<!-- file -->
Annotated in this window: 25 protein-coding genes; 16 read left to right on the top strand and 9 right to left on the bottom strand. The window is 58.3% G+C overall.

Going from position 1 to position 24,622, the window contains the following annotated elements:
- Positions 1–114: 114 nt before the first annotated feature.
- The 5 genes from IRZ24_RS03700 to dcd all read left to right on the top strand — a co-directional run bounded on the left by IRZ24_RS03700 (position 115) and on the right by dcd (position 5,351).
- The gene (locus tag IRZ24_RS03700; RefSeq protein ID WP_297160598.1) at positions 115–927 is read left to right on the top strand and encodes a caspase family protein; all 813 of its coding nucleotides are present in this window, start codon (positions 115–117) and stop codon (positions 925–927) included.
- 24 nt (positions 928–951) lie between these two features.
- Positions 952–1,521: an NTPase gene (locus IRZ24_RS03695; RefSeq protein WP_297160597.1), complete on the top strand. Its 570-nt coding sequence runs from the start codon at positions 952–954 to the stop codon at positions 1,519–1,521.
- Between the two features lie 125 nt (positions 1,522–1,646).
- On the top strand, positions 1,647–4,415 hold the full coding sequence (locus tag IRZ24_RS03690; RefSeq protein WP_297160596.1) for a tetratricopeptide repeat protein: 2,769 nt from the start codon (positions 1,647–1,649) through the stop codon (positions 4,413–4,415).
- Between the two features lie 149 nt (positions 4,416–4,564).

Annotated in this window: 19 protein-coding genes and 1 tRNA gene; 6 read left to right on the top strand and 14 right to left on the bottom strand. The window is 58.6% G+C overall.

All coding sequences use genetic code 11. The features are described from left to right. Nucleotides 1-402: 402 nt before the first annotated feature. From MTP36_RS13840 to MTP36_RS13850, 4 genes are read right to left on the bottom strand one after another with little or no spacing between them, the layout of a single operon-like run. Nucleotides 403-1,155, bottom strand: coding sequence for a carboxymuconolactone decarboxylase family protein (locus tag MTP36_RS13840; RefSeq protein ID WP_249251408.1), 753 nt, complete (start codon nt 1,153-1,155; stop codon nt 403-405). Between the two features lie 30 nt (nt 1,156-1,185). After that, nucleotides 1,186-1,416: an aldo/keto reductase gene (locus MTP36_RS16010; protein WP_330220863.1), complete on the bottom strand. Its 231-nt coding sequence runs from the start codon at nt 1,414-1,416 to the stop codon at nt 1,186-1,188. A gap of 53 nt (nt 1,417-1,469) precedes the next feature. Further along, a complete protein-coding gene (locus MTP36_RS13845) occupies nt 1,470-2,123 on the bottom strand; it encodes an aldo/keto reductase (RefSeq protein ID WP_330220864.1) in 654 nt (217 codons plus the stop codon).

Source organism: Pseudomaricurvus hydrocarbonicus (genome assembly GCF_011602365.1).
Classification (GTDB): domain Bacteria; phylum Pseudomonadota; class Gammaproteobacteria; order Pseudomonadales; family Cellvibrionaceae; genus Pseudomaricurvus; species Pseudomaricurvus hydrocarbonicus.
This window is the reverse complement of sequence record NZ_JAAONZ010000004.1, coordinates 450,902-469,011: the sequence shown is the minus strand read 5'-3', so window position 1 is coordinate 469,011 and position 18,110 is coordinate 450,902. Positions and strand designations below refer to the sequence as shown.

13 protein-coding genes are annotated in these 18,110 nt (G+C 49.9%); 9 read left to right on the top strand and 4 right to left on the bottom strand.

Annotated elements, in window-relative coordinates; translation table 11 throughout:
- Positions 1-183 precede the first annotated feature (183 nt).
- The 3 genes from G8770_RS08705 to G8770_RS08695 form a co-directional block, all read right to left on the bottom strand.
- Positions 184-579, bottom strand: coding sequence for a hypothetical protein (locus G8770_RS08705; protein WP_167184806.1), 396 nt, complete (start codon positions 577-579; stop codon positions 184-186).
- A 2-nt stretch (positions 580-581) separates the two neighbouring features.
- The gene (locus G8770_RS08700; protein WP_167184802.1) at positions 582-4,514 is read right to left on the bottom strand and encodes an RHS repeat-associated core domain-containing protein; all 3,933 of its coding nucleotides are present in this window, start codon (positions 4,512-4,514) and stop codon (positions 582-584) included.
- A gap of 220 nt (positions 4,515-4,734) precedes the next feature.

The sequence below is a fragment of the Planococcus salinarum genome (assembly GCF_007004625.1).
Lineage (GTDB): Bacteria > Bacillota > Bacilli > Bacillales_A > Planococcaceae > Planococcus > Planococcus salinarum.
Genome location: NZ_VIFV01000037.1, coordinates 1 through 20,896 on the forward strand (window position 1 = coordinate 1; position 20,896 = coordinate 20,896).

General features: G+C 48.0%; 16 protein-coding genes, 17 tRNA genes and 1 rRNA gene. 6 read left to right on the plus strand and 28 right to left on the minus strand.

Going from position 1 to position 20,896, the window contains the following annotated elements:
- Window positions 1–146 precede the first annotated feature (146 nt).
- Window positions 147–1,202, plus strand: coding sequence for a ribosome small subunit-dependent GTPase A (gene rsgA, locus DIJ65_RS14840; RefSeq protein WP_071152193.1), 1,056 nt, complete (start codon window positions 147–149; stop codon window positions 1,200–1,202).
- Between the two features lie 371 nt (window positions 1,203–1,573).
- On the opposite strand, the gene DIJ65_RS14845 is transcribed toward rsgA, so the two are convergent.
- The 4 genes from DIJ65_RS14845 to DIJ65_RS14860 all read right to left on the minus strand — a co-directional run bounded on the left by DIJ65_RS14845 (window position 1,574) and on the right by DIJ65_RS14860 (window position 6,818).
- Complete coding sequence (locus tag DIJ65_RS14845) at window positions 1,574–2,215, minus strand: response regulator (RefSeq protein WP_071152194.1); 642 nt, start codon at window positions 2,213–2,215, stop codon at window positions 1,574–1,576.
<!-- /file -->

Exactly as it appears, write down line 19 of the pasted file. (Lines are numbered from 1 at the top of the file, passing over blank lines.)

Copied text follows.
- The 3 genes from G8770_RS08705 to G8770_RS08695 form a co-directional block, all read right to left on the bottom strand.